Don’t leave personal data unattended

information unattended

Human error is the leading cause of data breaches. In response, the Information Commissioner’s Office (ICO) has produced a handy toolkit to help businesses communicate the importance of information security to staff. At Hayes Connor Solicitors, we’re sharing some of the tips included in this toolkit. In doing this we aim to raise awareness of the importance of this issue. And help organisations across the UK improve their data protection processes. This is crucial to keeping the personal data they use safe.

Tip: All information you work with has value. Think before leaving it unattended


The risk of leaving personal data unattended

Confidential information can be compromised even when it is kept in offices. For example, printouts in output trays can be viewed, mishandled, or stolen. Unattended computers also pose a significant a threat. Because, if someone else sits at your desk, they could access data that they are not authorised to see.

For example, in a recent case, we saw the impact of what can happen when a woman’s sister-in-law (an NHS worker) accessed the NHS system and shared personal details about our client with the rest of her family.

The importance of a Clear Desk & Screen policy

Employers must understand the importance of data protection. Strict policies and procedures also help to process information safely. This includes establishing a ‘Clear Desk and Screen’ policy. This policy should cover things like:

  • Locking paper records containing confidential, personal or sensitive data at the end of each day. Or a workstation if it will be unattended for more than a short time
  • Making sure that you shut down your computer at the end of the working day
  • Locking laptops and other portable devices in a secure location at the end of each day
  • Locking your screen when you leave your computer unattended
  • Automatic screensavers after 10 minutes of inactivity
  • Shredding hardcopy documents containing personal data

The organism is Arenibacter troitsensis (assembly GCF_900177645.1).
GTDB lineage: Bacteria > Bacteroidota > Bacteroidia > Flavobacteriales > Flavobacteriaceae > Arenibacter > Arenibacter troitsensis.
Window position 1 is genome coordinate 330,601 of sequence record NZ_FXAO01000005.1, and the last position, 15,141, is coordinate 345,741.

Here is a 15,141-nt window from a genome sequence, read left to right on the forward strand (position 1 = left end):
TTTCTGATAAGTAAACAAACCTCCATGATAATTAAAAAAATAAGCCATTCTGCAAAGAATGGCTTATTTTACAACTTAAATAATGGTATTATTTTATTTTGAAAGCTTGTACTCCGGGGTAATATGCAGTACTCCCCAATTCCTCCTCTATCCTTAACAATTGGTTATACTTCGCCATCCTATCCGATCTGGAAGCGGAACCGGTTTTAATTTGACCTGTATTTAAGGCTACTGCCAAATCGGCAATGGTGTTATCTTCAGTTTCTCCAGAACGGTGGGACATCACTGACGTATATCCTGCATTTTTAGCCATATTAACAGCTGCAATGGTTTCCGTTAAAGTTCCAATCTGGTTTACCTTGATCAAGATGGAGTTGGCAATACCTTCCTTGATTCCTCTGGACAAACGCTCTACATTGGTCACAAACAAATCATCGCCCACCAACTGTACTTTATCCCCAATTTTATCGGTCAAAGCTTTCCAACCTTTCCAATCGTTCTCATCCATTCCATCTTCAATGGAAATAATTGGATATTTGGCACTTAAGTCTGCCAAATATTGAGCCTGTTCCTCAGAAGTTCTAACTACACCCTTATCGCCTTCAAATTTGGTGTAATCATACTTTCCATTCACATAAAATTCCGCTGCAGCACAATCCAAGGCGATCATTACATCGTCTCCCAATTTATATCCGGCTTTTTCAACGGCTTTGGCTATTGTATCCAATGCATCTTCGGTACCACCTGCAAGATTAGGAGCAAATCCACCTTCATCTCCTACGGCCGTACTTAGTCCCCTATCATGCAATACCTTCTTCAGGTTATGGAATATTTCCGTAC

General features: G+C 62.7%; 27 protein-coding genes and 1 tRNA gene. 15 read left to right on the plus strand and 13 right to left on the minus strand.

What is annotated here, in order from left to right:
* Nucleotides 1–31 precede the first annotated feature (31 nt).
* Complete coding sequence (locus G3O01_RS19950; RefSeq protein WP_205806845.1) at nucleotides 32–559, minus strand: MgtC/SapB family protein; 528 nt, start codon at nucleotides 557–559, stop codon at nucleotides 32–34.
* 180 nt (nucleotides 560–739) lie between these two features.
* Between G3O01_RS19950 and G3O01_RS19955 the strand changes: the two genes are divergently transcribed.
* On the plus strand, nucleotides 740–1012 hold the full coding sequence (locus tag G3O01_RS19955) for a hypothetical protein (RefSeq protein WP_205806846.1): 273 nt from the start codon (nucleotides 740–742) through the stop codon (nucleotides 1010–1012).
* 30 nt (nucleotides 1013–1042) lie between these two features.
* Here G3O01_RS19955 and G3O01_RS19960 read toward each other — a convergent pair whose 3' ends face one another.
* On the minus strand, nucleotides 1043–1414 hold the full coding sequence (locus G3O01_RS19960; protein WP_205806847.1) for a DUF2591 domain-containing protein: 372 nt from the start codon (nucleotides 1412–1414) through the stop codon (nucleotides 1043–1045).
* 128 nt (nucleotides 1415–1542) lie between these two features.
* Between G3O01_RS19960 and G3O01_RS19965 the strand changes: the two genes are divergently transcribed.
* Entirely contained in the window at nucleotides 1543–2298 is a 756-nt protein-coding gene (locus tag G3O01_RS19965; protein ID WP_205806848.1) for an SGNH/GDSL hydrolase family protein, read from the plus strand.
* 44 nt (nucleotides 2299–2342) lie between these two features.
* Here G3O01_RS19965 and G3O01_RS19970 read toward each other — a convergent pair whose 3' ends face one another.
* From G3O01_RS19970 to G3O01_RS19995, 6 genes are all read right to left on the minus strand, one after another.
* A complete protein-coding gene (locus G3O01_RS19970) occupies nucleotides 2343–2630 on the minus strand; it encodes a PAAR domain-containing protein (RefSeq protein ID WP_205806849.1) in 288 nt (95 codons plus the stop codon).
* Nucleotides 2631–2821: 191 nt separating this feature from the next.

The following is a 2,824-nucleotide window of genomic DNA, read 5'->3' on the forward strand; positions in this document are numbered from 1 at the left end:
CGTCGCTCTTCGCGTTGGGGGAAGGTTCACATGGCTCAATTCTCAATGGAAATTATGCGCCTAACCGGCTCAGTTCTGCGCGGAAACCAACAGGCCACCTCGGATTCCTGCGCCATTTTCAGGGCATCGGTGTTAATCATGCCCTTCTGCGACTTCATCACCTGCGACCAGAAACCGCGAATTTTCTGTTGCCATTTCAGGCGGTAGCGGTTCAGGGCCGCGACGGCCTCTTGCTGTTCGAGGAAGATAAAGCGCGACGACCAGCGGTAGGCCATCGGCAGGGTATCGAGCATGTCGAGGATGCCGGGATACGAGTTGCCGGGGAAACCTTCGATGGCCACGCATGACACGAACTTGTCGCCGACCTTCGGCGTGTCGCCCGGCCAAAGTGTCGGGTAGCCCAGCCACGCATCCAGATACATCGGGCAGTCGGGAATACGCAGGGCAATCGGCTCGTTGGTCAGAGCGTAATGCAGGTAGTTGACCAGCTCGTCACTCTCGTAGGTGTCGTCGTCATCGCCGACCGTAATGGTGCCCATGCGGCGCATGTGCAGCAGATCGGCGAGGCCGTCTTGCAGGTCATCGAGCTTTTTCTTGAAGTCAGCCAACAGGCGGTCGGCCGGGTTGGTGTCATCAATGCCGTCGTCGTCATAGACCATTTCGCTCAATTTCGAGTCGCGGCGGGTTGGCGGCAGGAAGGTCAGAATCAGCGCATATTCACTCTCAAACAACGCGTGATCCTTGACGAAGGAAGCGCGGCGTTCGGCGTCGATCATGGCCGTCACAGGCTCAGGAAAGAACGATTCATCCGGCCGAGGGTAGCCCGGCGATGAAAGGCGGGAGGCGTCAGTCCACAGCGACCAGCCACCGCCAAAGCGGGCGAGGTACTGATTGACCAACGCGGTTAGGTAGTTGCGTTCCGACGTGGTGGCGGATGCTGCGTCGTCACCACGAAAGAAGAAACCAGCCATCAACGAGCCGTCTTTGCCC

• Not disposing of paper records containing personal data in general waste or recycling bins
  • Not writing down passwords or other restricted account information
  • Locking away removable media when not in use. Or prohibiting the use of removable media
  • Removing documents containing personal data immediately from printers
  • Keeping the keys to locked filing cabinets or drawers in a secure location
  • Not leaving confidential information on desks, in shared conference facilities or meeting rooms
  • Removing all personal information from flipcharts and wiping down whiteboards
  • Securing office areas when not in use
  • Adhering to mobile device guidance when out of the office
  • Deleting any data from the recycle bin of any communal computers that you use

Other quick tips to keep personal data safe

  • When staff abide by the data protection principles of their businesses, data breaches can be avoided. But it is up to employers to make sure that all staff receive regular data protection training. This is vital to make sure they understand the potential consequences of breaching data protection laws
  • Organisations must do more to protect personal information. For example, by designing systems that only allow the relevant people to have access
  • Every staff member accessing personal records should provide a reason for doing so.

Not just hackers

Data breaches are not just caused by cybercriminals. For more advice on how to keep your data safe, follow our #NotJustHackers campaign on Twitter and Facebook.

Alternatively, if you have been the victim of a data breach or cyber fraud, find out how we can help you to recover any losses.  Or give us a call to discuss your case in more depth.